The Shipping Crisis and Why You’ll be Waiting Awhile for that Online Order
You would have to have been living under a rock to not hear about how the world’s supply chain is being stretched thin and over worked like never before; this strain has resulted in shortages and delays in everything from semiconductors, to cars, sneakers, iPhones, and even some items at the grocery store. Initially this was because factories in Asia and other high producing countries had to close for weeks and in some cases even months because workers were sick with the coronavirus or employees didn’t show up to work out of fear of catching it. That was true and still is the case in most countries like Vietnam.
Now the pain points have shifted to cargo ships. We are experiencing a massive, unprecedented hold up of our largest sea vessels that are carrying some of our countries most basic goods; let alone custom orders from overseas, international imports and even other domestic imports.
One could call it problematic that 90% of the world’s global trade is shipped by sea, with 70% of that being in shipping containers. It’s how American businesses have shaped their structure over the past 20 years.
The United States have been increasing our outsourcing and reliance on imported goods over the past 2 decades. In January the US imported $293 million of goods from China; Now flash forward to today our imports from China total nearly $43 billion. That’s 14575.77% increase 36 years. Prior to the pandemic, the global supply chain in Asia has been running at full capacity with no margin for error. When the Pandemic hit last March, all of the factories were forced to close due to overwhelming outbreaks and fear of outbreaks. This caused a huge ripple.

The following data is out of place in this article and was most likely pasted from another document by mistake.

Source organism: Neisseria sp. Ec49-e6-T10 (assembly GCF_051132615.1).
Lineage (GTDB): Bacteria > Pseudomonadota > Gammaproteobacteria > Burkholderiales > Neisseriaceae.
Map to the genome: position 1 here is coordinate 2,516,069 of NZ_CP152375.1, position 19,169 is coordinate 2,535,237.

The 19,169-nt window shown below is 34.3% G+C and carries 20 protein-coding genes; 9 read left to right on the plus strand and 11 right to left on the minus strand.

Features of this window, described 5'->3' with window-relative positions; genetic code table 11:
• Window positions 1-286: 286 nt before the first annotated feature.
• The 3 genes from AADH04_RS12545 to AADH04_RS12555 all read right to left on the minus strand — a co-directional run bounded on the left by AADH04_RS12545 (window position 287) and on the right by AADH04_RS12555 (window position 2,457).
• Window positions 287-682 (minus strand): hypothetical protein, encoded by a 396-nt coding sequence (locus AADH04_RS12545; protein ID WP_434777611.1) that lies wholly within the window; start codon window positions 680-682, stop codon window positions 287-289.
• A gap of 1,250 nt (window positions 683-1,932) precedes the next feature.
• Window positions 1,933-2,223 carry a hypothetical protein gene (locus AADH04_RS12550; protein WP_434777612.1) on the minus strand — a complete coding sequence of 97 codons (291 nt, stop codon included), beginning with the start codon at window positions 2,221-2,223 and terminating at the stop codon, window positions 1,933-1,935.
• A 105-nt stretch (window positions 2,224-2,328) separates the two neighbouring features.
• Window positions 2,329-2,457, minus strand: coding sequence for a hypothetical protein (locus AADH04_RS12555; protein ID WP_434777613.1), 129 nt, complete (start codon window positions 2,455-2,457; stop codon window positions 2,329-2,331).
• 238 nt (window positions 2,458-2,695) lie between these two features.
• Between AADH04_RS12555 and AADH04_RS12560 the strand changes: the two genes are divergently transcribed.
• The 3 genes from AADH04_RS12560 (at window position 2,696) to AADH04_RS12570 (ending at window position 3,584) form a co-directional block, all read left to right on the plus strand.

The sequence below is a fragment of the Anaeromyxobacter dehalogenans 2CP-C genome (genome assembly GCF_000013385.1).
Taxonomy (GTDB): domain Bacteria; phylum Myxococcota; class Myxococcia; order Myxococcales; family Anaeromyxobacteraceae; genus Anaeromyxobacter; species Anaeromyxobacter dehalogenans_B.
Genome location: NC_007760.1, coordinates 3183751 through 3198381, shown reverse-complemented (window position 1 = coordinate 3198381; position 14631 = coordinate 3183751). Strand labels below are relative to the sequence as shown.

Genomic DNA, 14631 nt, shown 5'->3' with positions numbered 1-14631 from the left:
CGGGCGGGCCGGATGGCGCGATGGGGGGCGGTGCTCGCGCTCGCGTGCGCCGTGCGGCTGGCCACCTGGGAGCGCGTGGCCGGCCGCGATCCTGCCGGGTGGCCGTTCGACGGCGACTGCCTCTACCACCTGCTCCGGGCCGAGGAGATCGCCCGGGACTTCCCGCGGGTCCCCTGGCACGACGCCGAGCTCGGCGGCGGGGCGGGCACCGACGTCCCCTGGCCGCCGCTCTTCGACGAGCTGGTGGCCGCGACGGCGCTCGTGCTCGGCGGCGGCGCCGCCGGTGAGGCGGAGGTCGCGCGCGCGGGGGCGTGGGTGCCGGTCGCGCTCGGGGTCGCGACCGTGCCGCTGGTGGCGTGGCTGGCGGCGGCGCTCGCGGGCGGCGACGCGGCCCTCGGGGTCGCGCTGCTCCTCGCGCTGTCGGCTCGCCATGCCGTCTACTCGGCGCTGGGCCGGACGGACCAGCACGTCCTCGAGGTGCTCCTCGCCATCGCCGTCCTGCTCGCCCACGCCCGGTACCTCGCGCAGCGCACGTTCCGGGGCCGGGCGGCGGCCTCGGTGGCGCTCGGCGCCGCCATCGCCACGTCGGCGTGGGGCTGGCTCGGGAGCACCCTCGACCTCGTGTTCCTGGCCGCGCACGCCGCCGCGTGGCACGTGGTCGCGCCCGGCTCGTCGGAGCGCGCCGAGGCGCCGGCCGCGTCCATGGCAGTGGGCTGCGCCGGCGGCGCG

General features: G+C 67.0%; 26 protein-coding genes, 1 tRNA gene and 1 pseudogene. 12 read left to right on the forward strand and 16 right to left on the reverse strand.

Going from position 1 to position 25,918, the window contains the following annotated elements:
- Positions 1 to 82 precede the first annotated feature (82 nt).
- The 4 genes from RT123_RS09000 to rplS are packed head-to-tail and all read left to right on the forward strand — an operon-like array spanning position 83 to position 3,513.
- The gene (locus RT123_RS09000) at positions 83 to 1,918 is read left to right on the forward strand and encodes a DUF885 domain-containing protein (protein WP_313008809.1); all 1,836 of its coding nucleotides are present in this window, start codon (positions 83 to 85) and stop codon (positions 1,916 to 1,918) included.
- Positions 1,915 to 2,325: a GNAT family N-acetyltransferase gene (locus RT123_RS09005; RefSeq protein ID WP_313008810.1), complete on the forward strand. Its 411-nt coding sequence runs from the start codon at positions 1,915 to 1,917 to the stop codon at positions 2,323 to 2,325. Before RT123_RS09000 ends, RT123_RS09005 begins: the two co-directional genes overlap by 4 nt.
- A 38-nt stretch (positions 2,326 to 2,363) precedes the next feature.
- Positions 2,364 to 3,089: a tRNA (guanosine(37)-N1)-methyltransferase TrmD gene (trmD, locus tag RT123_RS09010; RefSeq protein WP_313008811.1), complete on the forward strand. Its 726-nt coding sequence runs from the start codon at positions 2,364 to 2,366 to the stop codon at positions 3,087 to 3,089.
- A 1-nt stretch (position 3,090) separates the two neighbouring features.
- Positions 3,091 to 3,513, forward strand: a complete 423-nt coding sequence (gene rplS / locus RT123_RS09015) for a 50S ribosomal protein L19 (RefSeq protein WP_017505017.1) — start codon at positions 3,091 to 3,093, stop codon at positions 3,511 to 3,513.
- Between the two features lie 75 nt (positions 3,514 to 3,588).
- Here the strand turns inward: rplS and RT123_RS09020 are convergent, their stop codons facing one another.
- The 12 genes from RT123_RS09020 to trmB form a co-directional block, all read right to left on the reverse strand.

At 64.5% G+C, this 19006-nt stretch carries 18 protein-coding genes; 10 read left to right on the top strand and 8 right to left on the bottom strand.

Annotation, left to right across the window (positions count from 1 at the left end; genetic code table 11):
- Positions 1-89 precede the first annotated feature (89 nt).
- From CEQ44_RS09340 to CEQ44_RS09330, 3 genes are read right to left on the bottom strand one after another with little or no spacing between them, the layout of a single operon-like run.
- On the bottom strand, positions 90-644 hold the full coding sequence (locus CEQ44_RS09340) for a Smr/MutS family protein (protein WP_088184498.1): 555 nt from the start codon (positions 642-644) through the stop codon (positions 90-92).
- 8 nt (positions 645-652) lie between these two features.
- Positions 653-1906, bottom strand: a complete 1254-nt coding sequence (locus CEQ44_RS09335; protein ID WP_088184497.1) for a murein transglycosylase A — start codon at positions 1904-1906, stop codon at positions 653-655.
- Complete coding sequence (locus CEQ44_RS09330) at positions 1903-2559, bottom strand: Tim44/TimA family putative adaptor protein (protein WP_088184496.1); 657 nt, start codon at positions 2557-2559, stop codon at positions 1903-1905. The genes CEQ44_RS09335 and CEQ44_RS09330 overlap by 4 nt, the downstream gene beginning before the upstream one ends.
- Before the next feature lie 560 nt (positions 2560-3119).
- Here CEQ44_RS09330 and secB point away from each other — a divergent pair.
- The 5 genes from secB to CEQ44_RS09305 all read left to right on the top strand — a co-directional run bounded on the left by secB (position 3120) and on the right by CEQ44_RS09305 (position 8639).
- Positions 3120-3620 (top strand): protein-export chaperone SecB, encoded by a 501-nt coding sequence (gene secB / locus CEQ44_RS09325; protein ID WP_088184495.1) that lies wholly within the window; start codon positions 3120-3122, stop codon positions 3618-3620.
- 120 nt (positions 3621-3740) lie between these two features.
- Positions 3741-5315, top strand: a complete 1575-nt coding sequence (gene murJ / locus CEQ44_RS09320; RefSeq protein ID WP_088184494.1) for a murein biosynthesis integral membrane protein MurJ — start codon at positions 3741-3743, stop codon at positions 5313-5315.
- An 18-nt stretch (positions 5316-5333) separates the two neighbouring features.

“When you have a problem anywhere in the supply chain, it’s going to have a ripple down effect, like playing dominoes,” says Cathy Roberson,founder and president of supply chain consulting group Logistics Trends and Insights LLC
If a freight is late arriving at port, that means the time scheduled for the truck to be at port is wrong; now you have to go back and reschedule. That will cause additional delays and costs; and companies are usually forced to put the items in a temporary warehouse if they can even find a space. From there, once you finally get a truck, moving it inland you have to constantly reschedule delivery times. Having to juggle and monitor that takes time, people, and costs a lot of money.
Long Beach, CA is our largest port, importing more than 36% of our nation’s cargo containers. That have been unloading record amounts of cargo and that also happens to be where the biggest pain point is. The shipping crisis in California is now so bad that officials are declaring a state of emergency. With the amount of cargo needing to be unloaded and now with the labor shortages, they seem to almost be at a standstill. As of Monday, there were over 100 ships waiting to be unloaded; 97 of those were container ships carrying cargo that had inventory and imported goods intended to go to retail shelves for the holiday season. They will now more than likely miss that window and shelves will remain empty. Prior to the pandemic, the ports’ highest record had been 17 ships waiting to anchor; that is 488% increase. Some companies are so desperate that they have charted cargo planes totaling over 2 million dollars (more than double prior to Covid) a flight just to get their inventory into the US in time for the shopping season. They don’t see this ending anytime soon as it will take months and even possibly years to catch up to where they sat prior to the pandemic.